Alyx's father was thoroughly relieved that his only child wasn't light in the head after all, that it was just so filled with music that sometimes she didn't respond to everything said to her. After that momentous day, the priest took over Alyx's training, saying her gift was from God and as God's spokesman, he would take charge of her. He didn't need to add that as a lawyer, her father was far away from God's holiness and the less she associated with such as him, the better.

There followed four years of rigorous training in which the priest managed the loan of every instrument created for Alyx to learn to play. She played the keyboard instruments, horns, strings with and without a bow, drums, bells and the hug...

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Customer Reviews

I wish I would have started with book one in this series.
Gbsmemaw
Well, I'm not saying that the book turned out bad or horrible but some parts of it were dissatisfying and maybe a little bit too rushed ?
Iusedtobeacat
These are my absolute favorite books by Jude Deveraux, and I've read all of her books.
L. Coy

Most Helpful Customer Reviews

6 of 6 people found the following review helpful By Michelle888 on November 5, 2005
Format: Mass Market Paperback
All her life, Alyxandria Blackett's world has revolved around music. So it is while she is deeply immersed in her newest composition alone in the forest when she finds herself fighting off the advances of Lord Pagnell. Although she manages to escape, the rejection isn't taken well by her would-be attacker. That same night, she sees her father murdered and her home burned. And when Pagnell realizes that she has again escaped, he declares her a witch and puts up a big reward for her capture. With the help of their priest, she pretends to be a boy and takes up sanctuary in the camp of outlaws and works as a squire for Raine Montgomery.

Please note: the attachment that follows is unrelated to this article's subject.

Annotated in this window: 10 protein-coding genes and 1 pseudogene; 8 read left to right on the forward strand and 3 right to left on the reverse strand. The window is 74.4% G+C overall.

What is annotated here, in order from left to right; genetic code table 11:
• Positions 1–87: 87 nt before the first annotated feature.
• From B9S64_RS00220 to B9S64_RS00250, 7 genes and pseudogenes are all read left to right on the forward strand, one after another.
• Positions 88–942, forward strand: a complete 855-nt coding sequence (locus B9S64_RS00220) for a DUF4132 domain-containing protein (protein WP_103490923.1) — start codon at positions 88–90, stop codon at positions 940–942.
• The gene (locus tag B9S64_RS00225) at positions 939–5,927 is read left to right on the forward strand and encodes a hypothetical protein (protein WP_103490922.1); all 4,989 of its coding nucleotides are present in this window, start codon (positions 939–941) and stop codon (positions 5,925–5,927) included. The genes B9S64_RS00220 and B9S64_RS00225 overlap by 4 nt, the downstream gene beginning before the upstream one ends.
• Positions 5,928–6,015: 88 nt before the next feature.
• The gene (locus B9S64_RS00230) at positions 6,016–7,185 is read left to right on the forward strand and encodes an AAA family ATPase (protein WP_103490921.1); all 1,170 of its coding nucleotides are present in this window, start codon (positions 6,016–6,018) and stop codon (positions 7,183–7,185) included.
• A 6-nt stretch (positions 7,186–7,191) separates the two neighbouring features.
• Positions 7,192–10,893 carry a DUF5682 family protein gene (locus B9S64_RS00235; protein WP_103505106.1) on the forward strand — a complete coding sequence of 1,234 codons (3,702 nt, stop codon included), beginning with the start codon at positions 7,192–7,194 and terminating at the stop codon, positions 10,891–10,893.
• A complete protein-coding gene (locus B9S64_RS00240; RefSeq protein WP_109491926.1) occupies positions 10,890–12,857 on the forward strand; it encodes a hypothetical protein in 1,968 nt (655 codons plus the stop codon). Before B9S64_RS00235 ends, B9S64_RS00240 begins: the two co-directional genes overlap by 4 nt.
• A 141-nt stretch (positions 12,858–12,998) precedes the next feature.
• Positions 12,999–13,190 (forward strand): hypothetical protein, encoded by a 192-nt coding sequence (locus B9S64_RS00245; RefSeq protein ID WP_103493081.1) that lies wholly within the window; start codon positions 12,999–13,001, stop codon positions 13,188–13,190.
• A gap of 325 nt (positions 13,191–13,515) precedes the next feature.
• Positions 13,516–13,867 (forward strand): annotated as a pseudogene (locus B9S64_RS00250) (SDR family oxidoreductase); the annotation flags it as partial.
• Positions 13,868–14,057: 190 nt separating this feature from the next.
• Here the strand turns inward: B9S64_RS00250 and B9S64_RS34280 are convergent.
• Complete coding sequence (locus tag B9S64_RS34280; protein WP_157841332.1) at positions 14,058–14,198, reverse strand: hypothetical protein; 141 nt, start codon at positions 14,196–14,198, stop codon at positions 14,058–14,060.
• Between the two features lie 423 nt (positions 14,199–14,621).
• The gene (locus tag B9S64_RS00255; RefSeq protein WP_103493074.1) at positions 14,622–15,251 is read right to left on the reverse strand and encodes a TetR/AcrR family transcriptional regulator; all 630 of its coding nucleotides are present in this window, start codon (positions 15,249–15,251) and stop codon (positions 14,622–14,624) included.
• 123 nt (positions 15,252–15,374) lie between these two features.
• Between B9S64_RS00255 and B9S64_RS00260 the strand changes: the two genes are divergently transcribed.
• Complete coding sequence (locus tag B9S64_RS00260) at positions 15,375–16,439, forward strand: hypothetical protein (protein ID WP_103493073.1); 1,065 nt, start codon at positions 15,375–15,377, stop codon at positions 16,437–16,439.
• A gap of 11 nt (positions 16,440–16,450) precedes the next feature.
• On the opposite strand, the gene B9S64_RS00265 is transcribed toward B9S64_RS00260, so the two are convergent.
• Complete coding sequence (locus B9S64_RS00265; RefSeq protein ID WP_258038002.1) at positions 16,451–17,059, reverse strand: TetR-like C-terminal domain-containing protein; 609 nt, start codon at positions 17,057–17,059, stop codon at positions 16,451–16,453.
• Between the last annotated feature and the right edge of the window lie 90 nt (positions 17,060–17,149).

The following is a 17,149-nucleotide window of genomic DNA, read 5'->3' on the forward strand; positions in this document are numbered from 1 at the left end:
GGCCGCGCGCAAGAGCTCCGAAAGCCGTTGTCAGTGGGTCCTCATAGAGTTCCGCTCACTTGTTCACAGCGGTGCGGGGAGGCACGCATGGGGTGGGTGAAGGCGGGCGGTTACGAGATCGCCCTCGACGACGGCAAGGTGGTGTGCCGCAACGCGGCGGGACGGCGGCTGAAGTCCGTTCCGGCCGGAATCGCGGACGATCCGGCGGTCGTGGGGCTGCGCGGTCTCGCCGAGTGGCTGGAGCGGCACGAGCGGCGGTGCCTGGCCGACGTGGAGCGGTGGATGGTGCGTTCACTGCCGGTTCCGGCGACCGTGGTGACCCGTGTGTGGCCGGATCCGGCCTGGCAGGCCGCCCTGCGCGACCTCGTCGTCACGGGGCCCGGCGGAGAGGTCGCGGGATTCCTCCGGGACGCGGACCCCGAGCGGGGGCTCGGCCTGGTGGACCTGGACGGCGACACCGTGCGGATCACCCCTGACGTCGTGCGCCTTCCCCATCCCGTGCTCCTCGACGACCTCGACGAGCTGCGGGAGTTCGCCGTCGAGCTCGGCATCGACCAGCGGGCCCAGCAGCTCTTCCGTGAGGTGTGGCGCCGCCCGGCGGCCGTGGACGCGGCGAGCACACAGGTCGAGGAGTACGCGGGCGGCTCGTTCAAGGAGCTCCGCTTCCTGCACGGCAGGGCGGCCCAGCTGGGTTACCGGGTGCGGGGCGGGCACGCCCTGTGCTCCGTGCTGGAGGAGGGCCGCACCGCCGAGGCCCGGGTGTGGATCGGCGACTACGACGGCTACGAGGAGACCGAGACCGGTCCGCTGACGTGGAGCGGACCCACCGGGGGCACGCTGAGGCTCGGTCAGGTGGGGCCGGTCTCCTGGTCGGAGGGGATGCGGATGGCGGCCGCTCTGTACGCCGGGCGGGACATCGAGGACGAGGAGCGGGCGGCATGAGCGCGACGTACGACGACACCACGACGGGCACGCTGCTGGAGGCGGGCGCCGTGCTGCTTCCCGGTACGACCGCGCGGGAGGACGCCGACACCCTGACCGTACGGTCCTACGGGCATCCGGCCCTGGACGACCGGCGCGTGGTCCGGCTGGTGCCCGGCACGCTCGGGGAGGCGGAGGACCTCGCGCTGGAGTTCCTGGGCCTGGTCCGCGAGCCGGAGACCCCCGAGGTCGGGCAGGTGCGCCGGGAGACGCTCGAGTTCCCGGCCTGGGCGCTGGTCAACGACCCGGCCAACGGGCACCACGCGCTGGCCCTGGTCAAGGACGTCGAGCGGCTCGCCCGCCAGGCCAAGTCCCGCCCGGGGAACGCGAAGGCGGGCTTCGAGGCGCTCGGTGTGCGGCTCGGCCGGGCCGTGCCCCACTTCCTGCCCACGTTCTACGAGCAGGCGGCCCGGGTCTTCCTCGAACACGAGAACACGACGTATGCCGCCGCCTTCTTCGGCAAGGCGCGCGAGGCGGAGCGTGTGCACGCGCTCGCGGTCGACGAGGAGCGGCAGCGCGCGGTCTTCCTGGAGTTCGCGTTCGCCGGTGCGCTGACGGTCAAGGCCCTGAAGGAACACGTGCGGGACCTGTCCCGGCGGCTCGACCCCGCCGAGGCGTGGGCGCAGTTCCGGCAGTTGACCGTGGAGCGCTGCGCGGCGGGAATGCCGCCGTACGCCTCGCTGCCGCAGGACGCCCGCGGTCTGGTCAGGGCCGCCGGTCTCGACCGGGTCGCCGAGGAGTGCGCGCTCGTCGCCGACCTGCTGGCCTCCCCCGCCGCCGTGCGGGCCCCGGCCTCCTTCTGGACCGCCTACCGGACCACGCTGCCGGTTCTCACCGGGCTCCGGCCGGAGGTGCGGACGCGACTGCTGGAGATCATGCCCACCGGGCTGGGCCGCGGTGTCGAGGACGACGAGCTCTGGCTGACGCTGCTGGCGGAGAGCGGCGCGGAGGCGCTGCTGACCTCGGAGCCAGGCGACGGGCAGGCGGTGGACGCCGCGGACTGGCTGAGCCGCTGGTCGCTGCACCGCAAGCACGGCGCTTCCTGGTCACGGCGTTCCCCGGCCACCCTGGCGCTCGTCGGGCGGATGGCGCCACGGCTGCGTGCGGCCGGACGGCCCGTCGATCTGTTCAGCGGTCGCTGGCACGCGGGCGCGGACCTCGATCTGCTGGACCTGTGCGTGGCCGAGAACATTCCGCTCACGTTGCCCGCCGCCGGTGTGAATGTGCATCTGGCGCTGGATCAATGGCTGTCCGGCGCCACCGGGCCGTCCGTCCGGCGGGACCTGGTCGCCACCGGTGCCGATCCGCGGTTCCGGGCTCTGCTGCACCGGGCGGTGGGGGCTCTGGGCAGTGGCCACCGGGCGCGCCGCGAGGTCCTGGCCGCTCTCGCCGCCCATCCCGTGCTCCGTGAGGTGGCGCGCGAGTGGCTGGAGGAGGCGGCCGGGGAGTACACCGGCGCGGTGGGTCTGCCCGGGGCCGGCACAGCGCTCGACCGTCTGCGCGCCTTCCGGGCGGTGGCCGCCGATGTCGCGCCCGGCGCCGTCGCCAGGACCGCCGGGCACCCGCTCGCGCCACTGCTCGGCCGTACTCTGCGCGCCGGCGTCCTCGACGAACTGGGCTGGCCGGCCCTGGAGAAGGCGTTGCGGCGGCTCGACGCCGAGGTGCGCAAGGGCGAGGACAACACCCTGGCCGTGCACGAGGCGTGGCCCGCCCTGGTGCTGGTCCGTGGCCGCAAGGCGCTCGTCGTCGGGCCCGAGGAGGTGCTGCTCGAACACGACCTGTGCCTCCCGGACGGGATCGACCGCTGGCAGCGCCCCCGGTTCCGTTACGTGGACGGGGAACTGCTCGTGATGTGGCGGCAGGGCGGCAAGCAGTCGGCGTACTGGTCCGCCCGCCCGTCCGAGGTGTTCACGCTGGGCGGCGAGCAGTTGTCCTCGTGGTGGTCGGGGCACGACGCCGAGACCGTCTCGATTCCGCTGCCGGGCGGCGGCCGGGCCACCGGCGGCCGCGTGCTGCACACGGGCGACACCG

A few weeks before, Raine was declared an outlaw by King Henry when he made the mistake of attacking his beloved sister Mary's captor while in command of the king's army. Accused as a traitor, he has hidden himself deep in the forest and became the leader of England's rejects. But while obedience from them came quick and easy, it wouldn't be quite the same with his new squire.

From day one, Alyx has shown contempt for Raine holding his noble birth against him. But as quick as she is to dislike him, she also quickly learns that Raine is nothing like Pagnell. Fearing that she will soon lose her heart to him, she tries to protect herself by hiding behind the pretence of hating him.

VELVET SONG is the third instalment in the Velvet Quartet. If you have read the first two books, you might be a little disappointed to see that Raine is not quite the humorous, easy-going man he once was. Sure, we get to see glimpses of the "old Raine" once in a while, but for most part, he is bitter and quick to believe the worst of Alyx. But having been through so much agony since the tragedy that befell his sister, I could appreciate why he's changed so much.
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6 of 6 people found the following review helpful By "cynical-romantic" on July 21, 2001
Format: Mass Market Paperback
"Velvet Song" by Ms. Jude Deveraux, was the first historical romance I read, and it suitably hooked me. I liked Raine, when he was not being too proud, and I rather admired Alyx because she did what needed to be done. Raine, I have since learned, is a much better character in the other Montgomery novels than in his own.